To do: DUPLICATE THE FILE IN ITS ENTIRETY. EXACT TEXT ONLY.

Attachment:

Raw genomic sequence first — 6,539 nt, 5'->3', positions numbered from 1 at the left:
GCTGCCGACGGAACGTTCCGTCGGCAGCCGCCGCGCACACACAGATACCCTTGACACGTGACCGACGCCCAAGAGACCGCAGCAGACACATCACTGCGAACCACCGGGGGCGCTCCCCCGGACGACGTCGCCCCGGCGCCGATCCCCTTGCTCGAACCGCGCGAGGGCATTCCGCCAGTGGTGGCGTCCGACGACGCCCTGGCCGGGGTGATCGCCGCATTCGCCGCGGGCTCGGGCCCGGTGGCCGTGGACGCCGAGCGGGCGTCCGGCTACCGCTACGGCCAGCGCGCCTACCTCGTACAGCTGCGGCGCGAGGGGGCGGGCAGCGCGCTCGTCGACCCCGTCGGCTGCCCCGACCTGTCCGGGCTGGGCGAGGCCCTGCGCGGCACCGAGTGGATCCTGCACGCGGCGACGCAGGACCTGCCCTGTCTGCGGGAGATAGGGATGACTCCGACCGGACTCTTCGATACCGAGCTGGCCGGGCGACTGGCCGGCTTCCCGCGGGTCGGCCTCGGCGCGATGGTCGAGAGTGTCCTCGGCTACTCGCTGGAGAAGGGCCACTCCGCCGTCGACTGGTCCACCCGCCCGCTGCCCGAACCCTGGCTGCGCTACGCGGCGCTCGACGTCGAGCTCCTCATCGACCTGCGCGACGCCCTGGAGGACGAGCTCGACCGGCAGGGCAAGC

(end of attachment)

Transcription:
Raw genomic sequence first — 6,539 nt, 5'->3', positions numbered from 1 at the left:
GCTGCCGACGGAACGTTCCGTCGGCAGCCGCCGCGCACACACAGATACCCTTGACACGTGACCGACGCCCAAGAGACCGCAGCAGACACATCACTGCGAACCACCGGGGGCGCTCCCCCGGACGACGTCGCCCCGGCGCCGATCCCCTTGCTCGAACCGCGCGAGGGCATTCCGCCAGTGGTGGCGTCCGACGACGCCCTGGCCGGGGTGATCGCCGCATTCGCCGCGGGCTCGGGCCCGGTGGCCGTGGACGCCGAGCGGGCGTCCGGCTACCGCTACGGCCAGCGCGCCTACCTCGTACAGCTGCGGCGCGAGGGGGCGGGCAGCGCGCTCGTCGACCCCGTCGGCTGCCCCGACCTGTCCGGGCTGGGCGAGGCCCTGCGCGGCACCGAGTGGATCCTGCACGCGGCGACGCAGGACCTGCCCTGTCTGCGGGAGATAGGGATGACTCCGACCGGACTCTTCGATACCGAGCTGGCCGGGCGACTGGCCGGCTTCCCGCGGGTCGGCCTCGGCGCGATGGTCGAGAGTGTCCTCGGCTACTCGCTGGAGAAGGGCCACTCCGCCGTCGACTGGTCCACCCGCCCGCTGCCCGAACCCTGGCTGCGCTACGCGGCGCTCGACGTCGAGCTCCTCATCGACCTGCGCGACGCCCTGGAGGACGAGCTCGACCGGCAGGGCAAGC